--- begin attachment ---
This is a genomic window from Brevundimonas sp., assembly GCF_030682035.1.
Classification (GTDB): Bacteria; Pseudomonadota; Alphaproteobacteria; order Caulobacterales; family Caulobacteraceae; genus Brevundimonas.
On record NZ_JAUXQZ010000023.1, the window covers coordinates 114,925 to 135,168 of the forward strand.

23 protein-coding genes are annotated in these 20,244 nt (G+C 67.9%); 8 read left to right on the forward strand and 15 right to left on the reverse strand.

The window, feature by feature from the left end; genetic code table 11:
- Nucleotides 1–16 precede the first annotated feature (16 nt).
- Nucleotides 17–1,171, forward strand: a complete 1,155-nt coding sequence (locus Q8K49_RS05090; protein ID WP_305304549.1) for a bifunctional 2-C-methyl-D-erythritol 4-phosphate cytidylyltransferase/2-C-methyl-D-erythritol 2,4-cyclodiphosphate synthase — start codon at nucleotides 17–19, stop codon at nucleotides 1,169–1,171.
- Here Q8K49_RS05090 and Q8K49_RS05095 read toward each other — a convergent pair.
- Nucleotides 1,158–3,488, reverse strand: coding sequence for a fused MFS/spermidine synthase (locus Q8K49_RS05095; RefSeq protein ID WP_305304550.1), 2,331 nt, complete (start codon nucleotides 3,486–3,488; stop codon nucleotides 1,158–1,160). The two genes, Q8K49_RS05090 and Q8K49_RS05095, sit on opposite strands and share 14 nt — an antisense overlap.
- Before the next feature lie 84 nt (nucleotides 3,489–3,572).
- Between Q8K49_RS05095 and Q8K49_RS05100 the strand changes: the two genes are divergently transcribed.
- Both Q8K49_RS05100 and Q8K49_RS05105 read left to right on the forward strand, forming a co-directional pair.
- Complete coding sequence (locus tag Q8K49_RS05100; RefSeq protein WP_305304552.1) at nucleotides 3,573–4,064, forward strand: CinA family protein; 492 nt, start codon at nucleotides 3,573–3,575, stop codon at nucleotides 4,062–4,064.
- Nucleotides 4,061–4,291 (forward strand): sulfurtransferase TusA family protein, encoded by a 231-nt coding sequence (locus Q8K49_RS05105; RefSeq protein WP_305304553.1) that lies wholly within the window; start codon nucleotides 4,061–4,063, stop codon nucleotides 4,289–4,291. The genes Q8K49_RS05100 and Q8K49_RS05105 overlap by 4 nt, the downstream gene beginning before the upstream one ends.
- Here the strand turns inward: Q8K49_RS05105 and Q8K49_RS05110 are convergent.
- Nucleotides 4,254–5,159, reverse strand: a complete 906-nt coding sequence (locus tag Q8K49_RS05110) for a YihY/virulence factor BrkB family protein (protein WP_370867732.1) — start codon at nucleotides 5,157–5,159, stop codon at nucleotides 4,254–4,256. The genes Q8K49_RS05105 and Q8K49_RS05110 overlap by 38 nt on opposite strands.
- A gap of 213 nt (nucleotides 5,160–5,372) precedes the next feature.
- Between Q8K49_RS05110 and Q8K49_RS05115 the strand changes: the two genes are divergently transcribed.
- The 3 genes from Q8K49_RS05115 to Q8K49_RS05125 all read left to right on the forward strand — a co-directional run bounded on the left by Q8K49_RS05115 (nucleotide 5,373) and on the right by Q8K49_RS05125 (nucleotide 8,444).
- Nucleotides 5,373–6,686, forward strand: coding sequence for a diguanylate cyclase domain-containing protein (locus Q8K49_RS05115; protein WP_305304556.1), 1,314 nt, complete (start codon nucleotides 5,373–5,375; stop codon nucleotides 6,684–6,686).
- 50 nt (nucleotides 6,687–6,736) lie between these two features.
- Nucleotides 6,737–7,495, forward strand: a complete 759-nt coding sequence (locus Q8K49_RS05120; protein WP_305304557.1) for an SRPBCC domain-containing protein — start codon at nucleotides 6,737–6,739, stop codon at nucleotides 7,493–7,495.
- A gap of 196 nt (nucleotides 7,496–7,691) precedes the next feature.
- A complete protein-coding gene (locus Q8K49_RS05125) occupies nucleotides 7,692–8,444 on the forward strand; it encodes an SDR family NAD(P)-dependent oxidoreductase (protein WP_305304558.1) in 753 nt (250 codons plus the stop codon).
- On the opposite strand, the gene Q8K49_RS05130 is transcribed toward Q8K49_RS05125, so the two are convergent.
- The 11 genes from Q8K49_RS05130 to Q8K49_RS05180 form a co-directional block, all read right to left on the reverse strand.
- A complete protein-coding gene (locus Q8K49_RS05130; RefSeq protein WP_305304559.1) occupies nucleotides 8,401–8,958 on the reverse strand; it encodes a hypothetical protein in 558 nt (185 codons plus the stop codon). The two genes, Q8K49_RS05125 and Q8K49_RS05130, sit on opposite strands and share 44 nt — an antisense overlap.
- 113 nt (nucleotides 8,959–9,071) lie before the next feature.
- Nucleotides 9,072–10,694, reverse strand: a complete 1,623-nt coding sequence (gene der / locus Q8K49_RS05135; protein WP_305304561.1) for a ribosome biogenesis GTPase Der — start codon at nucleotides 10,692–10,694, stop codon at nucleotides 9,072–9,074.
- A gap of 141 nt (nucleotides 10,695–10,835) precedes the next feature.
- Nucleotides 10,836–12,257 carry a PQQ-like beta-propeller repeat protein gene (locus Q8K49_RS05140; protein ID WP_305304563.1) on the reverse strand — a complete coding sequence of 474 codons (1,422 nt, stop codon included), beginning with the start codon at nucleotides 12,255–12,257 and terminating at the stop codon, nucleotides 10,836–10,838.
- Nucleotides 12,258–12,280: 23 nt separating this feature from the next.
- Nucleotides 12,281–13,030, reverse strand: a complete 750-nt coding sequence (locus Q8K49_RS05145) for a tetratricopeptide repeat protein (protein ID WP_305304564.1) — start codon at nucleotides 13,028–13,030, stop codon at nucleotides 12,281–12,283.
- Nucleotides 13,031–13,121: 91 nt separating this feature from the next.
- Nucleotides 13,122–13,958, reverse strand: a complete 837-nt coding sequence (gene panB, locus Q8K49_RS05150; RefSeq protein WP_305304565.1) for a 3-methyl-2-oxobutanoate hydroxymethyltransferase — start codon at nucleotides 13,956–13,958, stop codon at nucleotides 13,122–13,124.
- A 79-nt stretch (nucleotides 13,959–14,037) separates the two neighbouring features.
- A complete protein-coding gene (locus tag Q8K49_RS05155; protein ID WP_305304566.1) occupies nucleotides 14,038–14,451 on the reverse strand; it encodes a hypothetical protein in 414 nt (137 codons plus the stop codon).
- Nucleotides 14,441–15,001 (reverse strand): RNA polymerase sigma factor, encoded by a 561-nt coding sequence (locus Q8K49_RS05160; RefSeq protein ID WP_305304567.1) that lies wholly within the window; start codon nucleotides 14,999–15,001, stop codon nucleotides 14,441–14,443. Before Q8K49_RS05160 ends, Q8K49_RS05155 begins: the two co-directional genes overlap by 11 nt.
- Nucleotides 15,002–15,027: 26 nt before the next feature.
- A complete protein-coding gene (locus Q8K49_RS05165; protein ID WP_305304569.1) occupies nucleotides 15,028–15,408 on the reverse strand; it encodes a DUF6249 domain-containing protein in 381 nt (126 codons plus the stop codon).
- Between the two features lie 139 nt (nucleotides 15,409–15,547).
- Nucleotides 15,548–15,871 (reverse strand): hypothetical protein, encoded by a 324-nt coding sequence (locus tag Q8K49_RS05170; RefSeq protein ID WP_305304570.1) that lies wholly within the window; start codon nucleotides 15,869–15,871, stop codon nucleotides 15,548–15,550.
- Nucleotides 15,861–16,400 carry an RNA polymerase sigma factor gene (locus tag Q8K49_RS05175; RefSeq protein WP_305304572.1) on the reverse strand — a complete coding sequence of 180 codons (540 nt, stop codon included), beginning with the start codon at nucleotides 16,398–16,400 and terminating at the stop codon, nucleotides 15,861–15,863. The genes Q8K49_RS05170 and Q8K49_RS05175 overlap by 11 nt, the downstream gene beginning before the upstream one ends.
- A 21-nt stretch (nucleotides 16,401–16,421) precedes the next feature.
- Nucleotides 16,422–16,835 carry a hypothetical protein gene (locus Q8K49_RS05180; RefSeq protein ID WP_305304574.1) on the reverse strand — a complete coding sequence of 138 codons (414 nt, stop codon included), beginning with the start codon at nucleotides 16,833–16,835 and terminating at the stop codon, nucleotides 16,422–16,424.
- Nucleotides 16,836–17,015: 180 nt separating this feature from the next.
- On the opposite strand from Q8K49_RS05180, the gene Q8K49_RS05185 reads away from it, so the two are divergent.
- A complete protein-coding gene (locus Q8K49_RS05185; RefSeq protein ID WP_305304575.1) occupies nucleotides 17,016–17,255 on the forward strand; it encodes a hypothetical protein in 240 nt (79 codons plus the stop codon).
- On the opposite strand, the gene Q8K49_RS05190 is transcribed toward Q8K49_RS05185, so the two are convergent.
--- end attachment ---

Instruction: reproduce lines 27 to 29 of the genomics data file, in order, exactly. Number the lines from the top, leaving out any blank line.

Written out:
- A complete protein-coding gene (locus Q8K49_RS05130; RefSeq protein WP_305304559.1) occupies nucleotides 8,401–8,958 on the reverse strand; it encodes a hypothetical protein in 558 nt (185 codons plus the stop codon). The two genes, Q8K49_RS05125 and Q8K49_RS05130, sit on opposite strands and share 44 nt — an antisense overlap.
- 113 nt (nucleotides 8,959–9,071) lie before the next feature.
- Nucleotides 9,072–10,694, reverse strand: a complete 1,623-nt coding sequence (gene der / locus Q8K49_RS05135; protein WP_305304561.1) for a ribosome biogenesis GTPase Der — start codon at nucleotides 10,692–10,694, stop codon at nucleotides 9,072–9,074.